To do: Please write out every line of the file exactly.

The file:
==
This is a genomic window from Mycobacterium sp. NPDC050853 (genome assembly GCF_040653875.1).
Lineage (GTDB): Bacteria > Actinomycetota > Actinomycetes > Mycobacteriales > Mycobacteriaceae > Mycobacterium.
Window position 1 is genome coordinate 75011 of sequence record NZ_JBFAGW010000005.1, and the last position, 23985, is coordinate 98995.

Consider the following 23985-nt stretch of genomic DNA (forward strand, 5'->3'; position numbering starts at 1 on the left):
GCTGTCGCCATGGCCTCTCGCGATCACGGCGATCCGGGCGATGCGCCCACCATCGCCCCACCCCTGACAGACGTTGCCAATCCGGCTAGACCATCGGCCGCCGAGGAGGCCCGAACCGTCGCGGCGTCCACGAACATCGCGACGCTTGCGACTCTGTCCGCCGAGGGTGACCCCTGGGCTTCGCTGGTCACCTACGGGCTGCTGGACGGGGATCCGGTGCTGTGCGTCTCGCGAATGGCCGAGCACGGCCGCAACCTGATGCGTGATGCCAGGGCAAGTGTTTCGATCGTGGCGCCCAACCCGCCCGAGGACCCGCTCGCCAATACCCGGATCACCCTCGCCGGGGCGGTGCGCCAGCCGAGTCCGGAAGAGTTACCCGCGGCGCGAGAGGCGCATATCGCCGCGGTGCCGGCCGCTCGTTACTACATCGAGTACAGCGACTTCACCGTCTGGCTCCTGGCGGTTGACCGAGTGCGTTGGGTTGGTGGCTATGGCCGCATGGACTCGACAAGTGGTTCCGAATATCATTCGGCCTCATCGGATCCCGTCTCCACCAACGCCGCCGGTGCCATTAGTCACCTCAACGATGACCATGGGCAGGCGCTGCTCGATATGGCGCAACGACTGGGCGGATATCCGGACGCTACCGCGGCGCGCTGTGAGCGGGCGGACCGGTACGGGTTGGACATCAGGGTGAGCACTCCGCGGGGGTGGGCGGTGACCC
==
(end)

This is a genomic window from Mycobacterium sp. NPDC050853 (genome assembly GCF_040653875.1).
Lineage (GTDB): Bacteria > Actinomycetota > Actinomycetes > Mycobacteriales > Mycobacteriaceae > Mycobacterium.
Window position 1 is genome coordinate 75011 of sequence record NZ_JBFAGW010000005.1, and the last position, 23985, is coordinate 98995.

Consider the following 23985-nt stretch of genomic DNA (forward strand, 5'->3'; position numbering starts at 1 on the left):
GCTGTCGCCATGGCCTCTCGCGATCACGGCGATCCGGGCGATGCGCCCACCATCGCCCCACCCCTGACAGACGTTGCCAATCCGGCTAGACCATCGGCCGCCGAGGAGGCCCGAACCGTCGCGGCGTCCACGAACATCGCGACGCTTGCGACTCTGTCCGCCGAGGGTGACCCCTGGGCTTCGCTGGTCACCTACGGGCTGCTGGACGGGGATCCGGTGCTGTGCGTCTCGCGAATGGCCGAGCACGGCCGCAACCTGATGCGTGATGCCAGGGCAAGTGTTTCGATCGTGGCGCCCAACCCGCCCGAGGACCCGCTCGCCAATACCCGGATCACCCTCGCCGGGGCGGTGCGCCAGCCGAGTCCGGAAGAGTTACCCGCGGCGCGAGAGGCGCATATCGCCGCGGTGCCGGCCGCTCGTTACTACATCGAGTACAGCGACTTCACCGTCTGGCTCCTGGCGGTTGACCGAGTGCGTTGGGTTGGTGGCTATGGCCGCATGGACTCGACAAGTGGTTCCGAATATCATTCGGCCTCATCGGATCCCGTCTCCACCAACGCCGCCGGTGCCATTAGTCACCTCAACGATGACCATGGGCAGGCGCTGCTCGATATGGCGCAACGACTGGGCGGATATCCGGACGCTACCGCGGCGCGCTGTGAGCGGGCGGACCGGTACGGGTTGGACATCAGGGTGAGCACTCCGCGGGGGTGGGCGGTGACCC